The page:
Green Flash Brewing Co. is making good on last year’s promise to go bi-coastal.
The San Diego-based company said it will break ground on a $20 million, 58,000 sq. ft. Virginia Beach, VA location later this year. The new facility is expected to open in 2015 and will eventually be capable of churning out 100,000 barrels annually.
Green Flash co-founder and CEO Mike Hinkley first announced his intent to build a secondary, East Coast production brewery last June. In September, he told Brewbound.com that an East Coast facility would provide Green Flash with logistical advantages, most notably a reduction in shipping costs.
“We sell about 40 percent of our beer on the East Coast,” he said. “Freight is a big concern for us and we don’t see that going down anytime soon.”
Nonetheless, the decision to invest $20 million in a facility located more than 2,700 miles away from San Diego was a risk for a company that brewed just 42,000 barrels of beer in 2012. But it was one that Hinkley had no problem tackling head-on.
“Of course there is risk in it,” he told Brewbound in September. “But the financial constraints on investment are not as much of a concern as the lifestyle for our employees.”
And the new Virginia Beach location should fit Green Flash’s lifestyle perfectly. In many ways, it’s similar to the company’s headquarters in San Diego. It’s coastal, a military town and popular tourist destination — all qualities that jibe with the company’s personality.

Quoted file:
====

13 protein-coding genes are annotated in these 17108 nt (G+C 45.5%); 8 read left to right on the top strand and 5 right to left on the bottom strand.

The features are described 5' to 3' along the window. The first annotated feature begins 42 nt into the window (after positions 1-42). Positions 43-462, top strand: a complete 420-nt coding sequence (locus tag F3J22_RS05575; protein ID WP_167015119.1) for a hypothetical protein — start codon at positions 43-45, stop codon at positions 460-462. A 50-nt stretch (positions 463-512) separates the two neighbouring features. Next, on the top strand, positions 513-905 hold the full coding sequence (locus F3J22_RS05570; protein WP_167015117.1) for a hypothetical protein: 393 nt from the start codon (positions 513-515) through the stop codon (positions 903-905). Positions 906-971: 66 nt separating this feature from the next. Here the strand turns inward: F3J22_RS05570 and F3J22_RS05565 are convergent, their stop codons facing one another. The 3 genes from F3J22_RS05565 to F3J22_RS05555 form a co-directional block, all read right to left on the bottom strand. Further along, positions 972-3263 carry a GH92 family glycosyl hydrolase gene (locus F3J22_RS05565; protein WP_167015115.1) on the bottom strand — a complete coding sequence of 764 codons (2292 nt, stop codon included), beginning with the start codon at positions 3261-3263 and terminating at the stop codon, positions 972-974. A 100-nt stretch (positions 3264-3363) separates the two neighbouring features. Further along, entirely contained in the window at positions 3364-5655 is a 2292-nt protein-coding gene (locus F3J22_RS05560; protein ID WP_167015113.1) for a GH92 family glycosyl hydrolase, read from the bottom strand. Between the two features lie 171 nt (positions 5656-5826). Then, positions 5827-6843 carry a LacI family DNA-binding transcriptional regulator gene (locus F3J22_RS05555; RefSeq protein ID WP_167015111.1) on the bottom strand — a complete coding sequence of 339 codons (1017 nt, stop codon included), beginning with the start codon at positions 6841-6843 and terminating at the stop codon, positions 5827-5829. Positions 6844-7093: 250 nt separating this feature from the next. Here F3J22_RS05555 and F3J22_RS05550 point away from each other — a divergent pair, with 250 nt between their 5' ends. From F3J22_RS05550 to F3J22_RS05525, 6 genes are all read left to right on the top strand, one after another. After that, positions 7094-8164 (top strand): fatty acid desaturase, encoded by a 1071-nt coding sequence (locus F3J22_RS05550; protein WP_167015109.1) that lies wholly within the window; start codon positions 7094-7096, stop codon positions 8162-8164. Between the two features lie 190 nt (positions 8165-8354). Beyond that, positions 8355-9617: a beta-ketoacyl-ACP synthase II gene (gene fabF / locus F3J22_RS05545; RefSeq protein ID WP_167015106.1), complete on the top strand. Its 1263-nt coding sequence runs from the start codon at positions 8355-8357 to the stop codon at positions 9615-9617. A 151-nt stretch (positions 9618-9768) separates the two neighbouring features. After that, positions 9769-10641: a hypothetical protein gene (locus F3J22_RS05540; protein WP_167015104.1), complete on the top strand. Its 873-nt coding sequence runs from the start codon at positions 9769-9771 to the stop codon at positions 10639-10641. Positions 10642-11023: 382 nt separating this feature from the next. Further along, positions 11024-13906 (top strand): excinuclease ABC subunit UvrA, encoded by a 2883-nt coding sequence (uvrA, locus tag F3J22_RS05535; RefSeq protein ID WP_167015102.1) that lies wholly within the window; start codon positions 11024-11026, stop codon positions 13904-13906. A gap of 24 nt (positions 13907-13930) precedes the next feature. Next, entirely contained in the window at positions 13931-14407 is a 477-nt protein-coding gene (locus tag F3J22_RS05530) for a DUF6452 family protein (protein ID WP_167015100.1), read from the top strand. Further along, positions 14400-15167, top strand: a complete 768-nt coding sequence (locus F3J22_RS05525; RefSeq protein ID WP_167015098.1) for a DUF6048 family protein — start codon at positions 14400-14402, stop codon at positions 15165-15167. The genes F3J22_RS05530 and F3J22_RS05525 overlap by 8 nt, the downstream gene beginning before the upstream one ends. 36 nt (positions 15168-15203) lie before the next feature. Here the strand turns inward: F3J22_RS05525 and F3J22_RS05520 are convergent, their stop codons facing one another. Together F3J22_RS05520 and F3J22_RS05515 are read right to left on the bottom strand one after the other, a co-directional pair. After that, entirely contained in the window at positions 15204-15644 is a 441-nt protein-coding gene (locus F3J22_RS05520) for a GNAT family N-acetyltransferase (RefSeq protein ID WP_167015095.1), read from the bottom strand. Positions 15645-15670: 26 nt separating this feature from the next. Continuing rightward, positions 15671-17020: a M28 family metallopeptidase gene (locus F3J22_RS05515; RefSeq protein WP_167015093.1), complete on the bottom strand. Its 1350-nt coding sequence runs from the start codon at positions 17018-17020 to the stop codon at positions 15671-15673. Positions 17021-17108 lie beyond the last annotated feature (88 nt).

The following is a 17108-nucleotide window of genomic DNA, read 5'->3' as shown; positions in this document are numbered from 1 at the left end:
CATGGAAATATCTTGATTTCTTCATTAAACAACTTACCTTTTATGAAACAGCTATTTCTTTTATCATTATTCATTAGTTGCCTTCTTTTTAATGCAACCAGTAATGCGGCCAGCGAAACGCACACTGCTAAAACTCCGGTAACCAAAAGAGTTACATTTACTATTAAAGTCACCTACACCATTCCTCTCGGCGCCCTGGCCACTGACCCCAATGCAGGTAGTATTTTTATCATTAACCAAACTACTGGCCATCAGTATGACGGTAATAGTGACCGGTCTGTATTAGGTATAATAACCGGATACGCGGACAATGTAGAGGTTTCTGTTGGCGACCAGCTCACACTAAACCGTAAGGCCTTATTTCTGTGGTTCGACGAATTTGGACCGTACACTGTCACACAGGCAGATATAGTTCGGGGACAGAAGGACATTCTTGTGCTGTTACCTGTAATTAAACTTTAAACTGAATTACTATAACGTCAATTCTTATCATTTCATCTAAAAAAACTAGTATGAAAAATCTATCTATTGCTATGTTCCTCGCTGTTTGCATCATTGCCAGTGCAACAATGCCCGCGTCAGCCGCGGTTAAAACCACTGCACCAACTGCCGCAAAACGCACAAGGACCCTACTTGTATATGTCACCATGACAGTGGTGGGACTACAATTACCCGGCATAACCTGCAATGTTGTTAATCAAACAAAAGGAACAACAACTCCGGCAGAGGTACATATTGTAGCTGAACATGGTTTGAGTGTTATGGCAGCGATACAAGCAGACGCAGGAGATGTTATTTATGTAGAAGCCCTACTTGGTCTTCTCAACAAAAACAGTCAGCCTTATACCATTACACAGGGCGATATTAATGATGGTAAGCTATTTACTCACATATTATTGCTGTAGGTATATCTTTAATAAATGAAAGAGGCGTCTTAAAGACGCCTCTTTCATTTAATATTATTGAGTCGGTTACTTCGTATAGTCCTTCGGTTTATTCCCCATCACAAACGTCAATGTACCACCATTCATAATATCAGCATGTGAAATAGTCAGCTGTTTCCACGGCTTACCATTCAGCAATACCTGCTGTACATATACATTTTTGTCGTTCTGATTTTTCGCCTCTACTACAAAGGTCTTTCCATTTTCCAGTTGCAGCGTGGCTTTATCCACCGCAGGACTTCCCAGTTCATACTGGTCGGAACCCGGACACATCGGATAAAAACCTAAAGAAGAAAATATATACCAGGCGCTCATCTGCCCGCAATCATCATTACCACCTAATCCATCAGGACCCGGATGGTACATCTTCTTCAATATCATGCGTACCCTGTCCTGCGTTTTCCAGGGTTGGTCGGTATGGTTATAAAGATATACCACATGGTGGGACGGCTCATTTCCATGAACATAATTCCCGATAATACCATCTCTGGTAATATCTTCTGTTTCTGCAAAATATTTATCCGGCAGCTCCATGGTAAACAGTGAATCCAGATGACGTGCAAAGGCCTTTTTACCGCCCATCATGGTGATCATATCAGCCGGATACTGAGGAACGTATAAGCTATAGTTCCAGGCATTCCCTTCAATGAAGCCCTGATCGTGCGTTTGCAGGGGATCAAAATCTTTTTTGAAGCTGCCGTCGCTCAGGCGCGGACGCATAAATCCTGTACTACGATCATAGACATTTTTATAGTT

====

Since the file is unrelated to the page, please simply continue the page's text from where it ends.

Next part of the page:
“The Mid-Atlantic region provided logistical advantages,” said co-founder Lisa Hinkley in a press statement. “Virginia is a great place to do business, has a developing craft beer culture, and Virginia Beach felt like home,”
But Green Flash may have finally settled on Virginia Beach — among a number of other East Coast locations the company was scouting — for more pragmatic reasons than just its sandy coastline. Market data information provider Symphony IRI Group’s has identified its Mid-South region — which includes North Carolina, Tennessee, Kentucky, West Virginia, Virginia, Maryland and Delaware — as one of the country’s fastest growing craft beer markets. The research company said craft dollar sales were up 17.3 percent in that region in 2012. SIG also pegs craft beer’s dollar share in Virginia supermarkets at 11.5 percent. In other words, Virginians want more craft beer.
And the state boasts plenty of its own successful craft breweries, as well. Devils Backbone Brewing (an eight-time 2012 GABF medal winner), Hardywood Park Craft Brewery and O’Connor Brewing Company cracked SIG’s 2012, top-10 list of new craft vendors (based on dollar sales) at U.S. supermarkets.
In an effort to build camaraderie amongst its new brewing brethren and to help build the state’s craft beer segment even further, Green Flash has established a $10,000 credit with White Labs — a San Diego-based yeast and fermentation company serving the beer industry — for the Virginia Brewer’s Guild. The credit was created as a resource for Virginia’s newer breweries to engage in product testing in an effort to help fuel continued growth.
Green Flash joins Sierra Nevada, New Belgium and Oskar Blues, who are building in North Carolina, as brewers who are building secondary locations on the East Coast.
Green Flash beers are currently distributed in 38 states and the company plans to build a national footprint after opening the new brewery. It will also hire 40 new employees.